Bien à toi
    verO

  18. Have you ever done a plum tart? I just bought way too many plums. If you have a recipe, I’d love it.

  19. Bea, you are an alchemist! I like to use alternatives to wheat and love baking. Thank you, thank you!
    Madame Cholet

  20. Your tarts look so beautiful! And what an interesting idea to use different types of oils in the crusts.

  21. Quelle recette. Et quelles photos. Il faudra que je m’y mette moi aussi, à l’huile d’olive.

  22. Bea, your tarts are stunning. I’ve yet to try olive oil pastry, but your post is quite convincing (and just in time for the bounty of late summer fruit, I might add). I’d love to learn more about how you’re using xanthan gum in your baking.

  23. I have to show B. this post. He was trying to convince me that I was a weirdo for drizzling falvored oils on my baked summer tarts. You too it a step further in the crust and he must read this!!
    Great idea!

  24. J’avais déjà repéré la recette chez Fabienne et là mainenant chez toi avec une variante. Merci Béa !

  25. Béa, voilà bien des tartelettes qui me font frissonner d’envie… et tes photos me donnent l’impression de rêver tout éveillée !!!

  26. This crust (and tart) looks absolutely delicious. I have been experimenting with crusts in deep frustration because the crust is often my least favorite part, both to make and to eat. I will have to try this. I think I may have at last found a crust that works for me! Thanks for the recipe. I’m glad I happened to pop over here and catch it.

  27. i’ll have to try that crust! i’ve experimented with an olive oil shortbread but it turned out miserably oily and oddly chewy…

  28. Un de mes colocataires était fan des fonds de tarte à l’huile, mais je n’avais jamais expérimenté et j’étais plutôt réticente… Hier j’ai essayé ta recette, version huile d’olive/abricots (avec ajout d’un trait d’eau de fleur d’oranger) et c’était délicieux, merci 1000 fois!

  29. Thank you so much for including gluten free variations! : ) Baked goods are one thing that I’ve missed so much, and I’m just venturing out into trying to deal with the GF flours now after trying so many terrible bought versions, so I just wanted to share my appreciation!

  30. Will you be so kind to translate to English Fabienne’s recipe for the olive oil tart? Also, how different is almond powder from almond flour? Many thanks!

  31. Thank you very much all for your comments. Sorry if I do not have the time to answer individually to all of your comments. But I thank you all the same.

    Therese, ravie de voir que cela t’a plu! Merci!

    Maggie, I am pleased to hear. I am baking a lot more gluten-free and love the experimentation. Today, I made gluten free shortbread, I will blog about it soon.

    Randy, use the same recipe and substitute almond oil for olive oil, which I have done a few times. Look at the details of the recipe. All variants are there. Thank you! And hope you like it!

  32. I did not know it was possible to cook almond oil, I thought that it was like “colza” (forgot the name) when it’s not canola oil, that it was instable when put to heat. Thanks for the recipe!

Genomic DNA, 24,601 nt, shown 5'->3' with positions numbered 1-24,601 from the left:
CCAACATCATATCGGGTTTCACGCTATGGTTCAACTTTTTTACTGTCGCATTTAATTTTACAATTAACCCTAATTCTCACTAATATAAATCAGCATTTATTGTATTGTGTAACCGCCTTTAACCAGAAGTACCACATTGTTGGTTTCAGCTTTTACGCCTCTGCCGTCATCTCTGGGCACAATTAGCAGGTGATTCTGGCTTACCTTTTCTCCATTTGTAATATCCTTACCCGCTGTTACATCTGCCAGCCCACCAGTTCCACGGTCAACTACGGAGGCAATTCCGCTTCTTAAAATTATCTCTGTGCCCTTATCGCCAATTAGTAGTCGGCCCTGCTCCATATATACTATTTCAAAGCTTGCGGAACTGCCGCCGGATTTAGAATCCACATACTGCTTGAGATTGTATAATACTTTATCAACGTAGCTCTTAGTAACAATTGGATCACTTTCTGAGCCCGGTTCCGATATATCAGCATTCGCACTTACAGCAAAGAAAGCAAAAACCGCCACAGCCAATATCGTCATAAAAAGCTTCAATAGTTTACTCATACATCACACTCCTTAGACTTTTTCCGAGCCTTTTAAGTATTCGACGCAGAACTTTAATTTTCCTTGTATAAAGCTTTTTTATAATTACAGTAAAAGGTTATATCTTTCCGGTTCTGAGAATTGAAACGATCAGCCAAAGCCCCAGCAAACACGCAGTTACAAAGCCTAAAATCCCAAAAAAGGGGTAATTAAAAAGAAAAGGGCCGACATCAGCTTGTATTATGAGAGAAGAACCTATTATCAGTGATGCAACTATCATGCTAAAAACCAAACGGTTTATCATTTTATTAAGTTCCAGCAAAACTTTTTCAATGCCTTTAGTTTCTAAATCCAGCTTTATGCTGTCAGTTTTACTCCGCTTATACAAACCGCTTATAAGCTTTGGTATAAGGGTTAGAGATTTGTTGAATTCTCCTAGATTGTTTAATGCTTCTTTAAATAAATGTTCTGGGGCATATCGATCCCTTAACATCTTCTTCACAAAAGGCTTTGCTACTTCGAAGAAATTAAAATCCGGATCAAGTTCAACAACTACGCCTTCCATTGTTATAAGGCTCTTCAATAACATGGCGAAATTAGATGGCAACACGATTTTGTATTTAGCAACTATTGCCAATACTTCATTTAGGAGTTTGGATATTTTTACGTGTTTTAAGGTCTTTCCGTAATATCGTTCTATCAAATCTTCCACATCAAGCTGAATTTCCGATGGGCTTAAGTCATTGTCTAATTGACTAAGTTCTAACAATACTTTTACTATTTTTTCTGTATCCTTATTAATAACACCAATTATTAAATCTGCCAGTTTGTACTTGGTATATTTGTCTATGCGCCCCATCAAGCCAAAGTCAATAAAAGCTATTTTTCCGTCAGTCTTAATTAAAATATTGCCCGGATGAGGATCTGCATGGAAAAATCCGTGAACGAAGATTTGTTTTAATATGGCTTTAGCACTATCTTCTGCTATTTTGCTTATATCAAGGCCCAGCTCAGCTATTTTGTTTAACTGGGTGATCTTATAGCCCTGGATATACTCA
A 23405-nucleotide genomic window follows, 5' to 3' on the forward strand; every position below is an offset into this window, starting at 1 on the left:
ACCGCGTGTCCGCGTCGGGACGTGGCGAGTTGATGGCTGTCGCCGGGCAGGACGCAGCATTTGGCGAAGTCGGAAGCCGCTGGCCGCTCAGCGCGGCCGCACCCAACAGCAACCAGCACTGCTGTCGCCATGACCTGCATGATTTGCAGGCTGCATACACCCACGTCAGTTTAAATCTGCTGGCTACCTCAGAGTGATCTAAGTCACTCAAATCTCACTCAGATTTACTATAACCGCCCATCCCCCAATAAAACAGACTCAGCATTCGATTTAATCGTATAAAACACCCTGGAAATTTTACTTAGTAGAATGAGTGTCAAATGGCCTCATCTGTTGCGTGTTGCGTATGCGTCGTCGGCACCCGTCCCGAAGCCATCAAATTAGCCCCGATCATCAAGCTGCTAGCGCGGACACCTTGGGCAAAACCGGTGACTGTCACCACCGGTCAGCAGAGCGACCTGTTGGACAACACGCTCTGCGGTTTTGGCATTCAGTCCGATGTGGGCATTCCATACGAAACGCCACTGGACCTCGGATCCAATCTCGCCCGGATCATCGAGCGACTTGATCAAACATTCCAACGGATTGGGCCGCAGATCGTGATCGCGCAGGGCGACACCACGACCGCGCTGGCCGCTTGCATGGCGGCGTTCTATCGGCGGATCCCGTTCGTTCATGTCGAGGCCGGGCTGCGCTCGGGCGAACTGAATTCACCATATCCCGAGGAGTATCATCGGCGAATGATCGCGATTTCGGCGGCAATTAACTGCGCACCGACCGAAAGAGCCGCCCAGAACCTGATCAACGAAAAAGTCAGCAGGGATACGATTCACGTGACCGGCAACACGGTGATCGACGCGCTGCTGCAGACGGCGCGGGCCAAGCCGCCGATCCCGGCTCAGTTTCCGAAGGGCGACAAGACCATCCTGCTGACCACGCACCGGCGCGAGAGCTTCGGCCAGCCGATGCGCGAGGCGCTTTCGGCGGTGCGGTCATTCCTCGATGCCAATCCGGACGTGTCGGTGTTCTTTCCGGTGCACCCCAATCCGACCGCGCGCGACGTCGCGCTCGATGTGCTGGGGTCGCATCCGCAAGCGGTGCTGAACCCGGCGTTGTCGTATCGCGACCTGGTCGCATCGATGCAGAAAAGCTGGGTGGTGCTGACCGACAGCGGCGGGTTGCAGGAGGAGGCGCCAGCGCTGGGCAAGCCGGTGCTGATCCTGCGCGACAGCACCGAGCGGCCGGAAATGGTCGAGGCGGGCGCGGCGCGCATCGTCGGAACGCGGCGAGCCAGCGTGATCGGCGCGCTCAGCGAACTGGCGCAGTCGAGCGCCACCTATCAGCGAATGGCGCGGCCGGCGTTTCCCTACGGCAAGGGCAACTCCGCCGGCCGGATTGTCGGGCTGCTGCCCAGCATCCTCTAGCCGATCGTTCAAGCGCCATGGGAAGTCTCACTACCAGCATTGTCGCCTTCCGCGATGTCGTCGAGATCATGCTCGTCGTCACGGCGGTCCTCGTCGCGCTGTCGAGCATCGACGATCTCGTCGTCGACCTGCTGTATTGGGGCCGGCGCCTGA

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  34. What is the difference between almond flour (aka almond meal) and almond powder? I have almond meal (regular and blanched), but have never heard of almond powder.

  35. Bea- Your crusts- and tarts- look too beautiful to eat! Each photograph is like a painting. I will try the gluten-free version of the crust for a savory tart. It sounds amazing! Take care! Karina

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  37. Bea, i add one more comment to tell you that your web site is like my Bible ! i always come here to find new ideas of recipes or presentation. i am longing for some posts everyday but you seem a bit busier than last year… bravo malgre tout !

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  40. I made this tart crust and I have to tell you, it is wonderful. For some reason I don’t have tart pans so baked it free form and it turned out just fine. Thanks for such a wonderful gluten free recipe.

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  44. What sort of gluten free flour are you using for the crust? Is it your own mixture? I’m not a fan of buying packaged flours so I grind my own. What would you suggest for this recipe? Thanks!

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  47. Hi!I finally found a crust without butter,I’m so glad.Thank you for that!And a question:what if we add an egg into it and less water for a softer texture?

  48. Hi!I finally found a crust without butter,I’m so glad.Thank you for that!And a question:what if we add an egg into it and less water for a softer texture?
    Thanks!

  49. Made it yeasterday evening. I used all-purpose flour and olive oil. I also used plums instead of peaches or apricots and almond slices instead of pistachios. I simply loved it!

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  53. Bea, would you recommend freezing the tart base once it has been rolled out? This tart is wonderfully inspiring. I’m using pears instead to fit the season, but I will make it again this summer when apricots are in season!

  54. I just made this into 4 tarlets and just polished off one of those .It was really good, I felt healthy eating it. I wouldn’t add or take away anything ( maybe I would peel the peaches) . The crust is great , I don’t miss the butter. The subtle sweetness honey gives is perfect and they look so cute all cheerful and yellow with green jewels of pistachio . Yummy.